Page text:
Help a Veteran in Crisis by Learning the Warning Signs

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December 3, 2021
Director's Corner masthead
Director’s Corner
December 3, 2021

Help a Veteran in Crisis by Learning the Warning Signs

Two men having a conversation on a couch

Suicide is a national problem. The rates among Veterans are 1.5 times higher and continue to rise. Changes in a Veteran’s behavior or moods could be a sign they are in crisis.

Having a simple, supportive conversation with someone can make a big difference if they’re going through a challenging time – but sometimes, it’s hard to know where to start. That’s why knowing the VA S.A.V.E. method is important. These steps will teach you when to reach out and how to compassionately act if you encounter a Veteran who is suicidal.

Signs of suicidal thinking should be recognized:

  • Look out for abnormal behavior: withdrawing from family and friends, increasing alcohol or drug use, mood swings, sleeplessness, rage, and hopelessness.
  • Signs that require immediate attention include talking about death or suicide, self-destructive behavior – especially when it involves alcohol, drugs and/or weapons, looking for ways to die, and thinking about hurting or killing themselves.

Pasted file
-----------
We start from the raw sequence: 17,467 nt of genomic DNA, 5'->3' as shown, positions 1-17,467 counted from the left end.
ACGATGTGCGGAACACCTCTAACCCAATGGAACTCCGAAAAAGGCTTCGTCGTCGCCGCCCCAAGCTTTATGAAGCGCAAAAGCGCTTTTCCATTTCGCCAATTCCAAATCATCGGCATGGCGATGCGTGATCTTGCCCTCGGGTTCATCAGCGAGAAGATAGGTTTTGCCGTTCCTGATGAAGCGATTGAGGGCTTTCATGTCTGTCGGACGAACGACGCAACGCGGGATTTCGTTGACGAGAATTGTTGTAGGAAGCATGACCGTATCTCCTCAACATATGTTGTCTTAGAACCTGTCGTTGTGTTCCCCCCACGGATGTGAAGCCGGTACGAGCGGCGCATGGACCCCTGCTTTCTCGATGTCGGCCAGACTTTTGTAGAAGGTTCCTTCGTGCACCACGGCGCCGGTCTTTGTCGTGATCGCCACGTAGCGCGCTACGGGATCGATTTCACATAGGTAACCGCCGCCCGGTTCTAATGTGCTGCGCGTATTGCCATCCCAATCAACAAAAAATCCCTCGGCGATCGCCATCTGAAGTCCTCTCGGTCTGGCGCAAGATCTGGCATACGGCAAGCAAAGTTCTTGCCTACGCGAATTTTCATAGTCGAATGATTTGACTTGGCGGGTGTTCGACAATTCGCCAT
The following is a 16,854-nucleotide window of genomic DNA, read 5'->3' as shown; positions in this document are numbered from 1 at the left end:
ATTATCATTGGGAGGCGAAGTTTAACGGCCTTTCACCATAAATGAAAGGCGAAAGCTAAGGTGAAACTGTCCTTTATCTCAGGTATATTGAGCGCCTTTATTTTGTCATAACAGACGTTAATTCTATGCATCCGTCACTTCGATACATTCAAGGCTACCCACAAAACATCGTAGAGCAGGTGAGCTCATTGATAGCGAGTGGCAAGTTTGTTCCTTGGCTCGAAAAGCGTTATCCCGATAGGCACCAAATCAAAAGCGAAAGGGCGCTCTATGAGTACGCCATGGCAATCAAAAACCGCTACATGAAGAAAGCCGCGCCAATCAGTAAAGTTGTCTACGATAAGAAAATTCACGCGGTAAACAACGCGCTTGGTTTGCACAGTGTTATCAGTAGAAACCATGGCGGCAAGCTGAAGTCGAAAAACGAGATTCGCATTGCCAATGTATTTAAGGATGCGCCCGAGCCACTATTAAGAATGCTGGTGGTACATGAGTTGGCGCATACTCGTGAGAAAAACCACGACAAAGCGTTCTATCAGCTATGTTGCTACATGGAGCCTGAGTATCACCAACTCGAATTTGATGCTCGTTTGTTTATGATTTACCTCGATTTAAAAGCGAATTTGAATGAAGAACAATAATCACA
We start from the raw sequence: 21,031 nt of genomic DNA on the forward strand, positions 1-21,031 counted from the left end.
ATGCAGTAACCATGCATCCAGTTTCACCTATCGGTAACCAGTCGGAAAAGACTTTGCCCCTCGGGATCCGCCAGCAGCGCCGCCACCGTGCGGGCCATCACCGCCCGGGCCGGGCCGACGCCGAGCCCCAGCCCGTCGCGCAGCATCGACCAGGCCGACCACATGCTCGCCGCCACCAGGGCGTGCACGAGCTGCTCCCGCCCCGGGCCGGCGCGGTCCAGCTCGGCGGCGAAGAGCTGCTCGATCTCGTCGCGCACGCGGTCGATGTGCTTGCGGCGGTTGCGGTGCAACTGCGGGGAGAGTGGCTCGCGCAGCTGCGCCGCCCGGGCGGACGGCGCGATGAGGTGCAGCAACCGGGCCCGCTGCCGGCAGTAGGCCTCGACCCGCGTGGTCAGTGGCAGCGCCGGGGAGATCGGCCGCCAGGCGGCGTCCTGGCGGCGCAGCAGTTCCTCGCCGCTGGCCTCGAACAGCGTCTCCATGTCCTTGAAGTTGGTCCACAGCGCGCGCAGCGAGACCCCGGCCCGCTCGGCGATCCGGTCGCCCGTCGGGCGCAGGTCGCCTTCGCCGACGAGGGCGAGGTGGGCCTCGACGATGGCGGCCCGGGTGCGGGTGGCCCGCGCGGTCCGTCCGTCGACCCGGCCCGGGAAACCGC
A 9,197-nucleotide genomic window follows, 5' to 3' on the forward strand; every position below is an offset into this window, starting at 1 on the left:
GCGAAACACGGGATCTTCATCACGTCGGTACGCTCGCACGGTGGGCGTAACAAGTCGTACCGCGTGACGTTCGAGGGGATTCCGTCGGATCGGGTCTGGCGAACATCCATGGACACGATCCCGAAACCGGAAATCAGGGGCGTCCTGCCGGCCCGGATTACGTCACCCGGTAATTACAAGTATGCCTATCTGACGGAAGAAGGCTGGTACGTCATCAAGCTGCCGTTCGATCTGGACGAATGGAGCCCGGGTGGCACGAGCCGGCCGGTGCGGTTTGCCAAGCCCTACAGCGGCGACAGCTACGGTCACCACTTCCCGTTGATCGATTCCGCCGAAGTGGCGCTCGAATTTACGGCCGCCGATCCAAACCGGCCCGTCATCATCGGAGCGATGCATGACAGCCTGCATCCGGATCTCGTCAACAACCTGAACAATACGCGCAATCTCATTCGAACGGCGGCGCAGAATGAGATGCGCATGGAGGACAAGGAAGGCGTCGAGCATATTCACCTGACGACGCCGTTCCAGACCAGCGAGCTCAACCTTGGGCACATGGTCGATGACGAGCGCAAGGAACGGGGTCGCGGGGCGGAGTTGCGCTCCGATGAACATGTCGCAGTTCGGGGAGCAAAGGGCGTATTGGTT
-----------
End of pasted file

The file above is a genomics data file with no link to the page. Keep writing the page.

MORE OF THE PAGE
Ask the most important question:

  • How you ask the question is pivotal: “Are you thinking about killing yourself?”
  • DO ask the question if you’ve identified warning signs or symptoms; DON’T ask the question to imply “no” is the answer: “You aren’t thinking of killing yourself, right?”
  • If you ask the question, make sure you’re in a safe environment and there is enough time to have a conversation about it.

Validate the Veteran’s experience:

  • When talking about suicide, be willing to listen and allow the Veteran to express what they’re feeling. Do not judge their feelings but do reiterate there is help available.

Encourage treatment and Expedite getting help:

  • Don’t keep the Veteran’s suicidal behavior or thoughts a secret and do not leave him or her alone. Encourage them to seek immediate help or call 911.
  • Call the Veteran Crisis Line at 1-800-273-8255 and Press 1.

Although some Veterans might not show clear signs of suicidal behavior or self-harm, they are more likely to answer direct questions when asked about their intentions. This may feel extreme, but it is important to remember that asking someone if they’re having suicidal thoughts will not give them the idea or increase the risk. If a Veteran’s emotional struggles and health challenges are leading to thoughts of suicide, a conversation could save their life.

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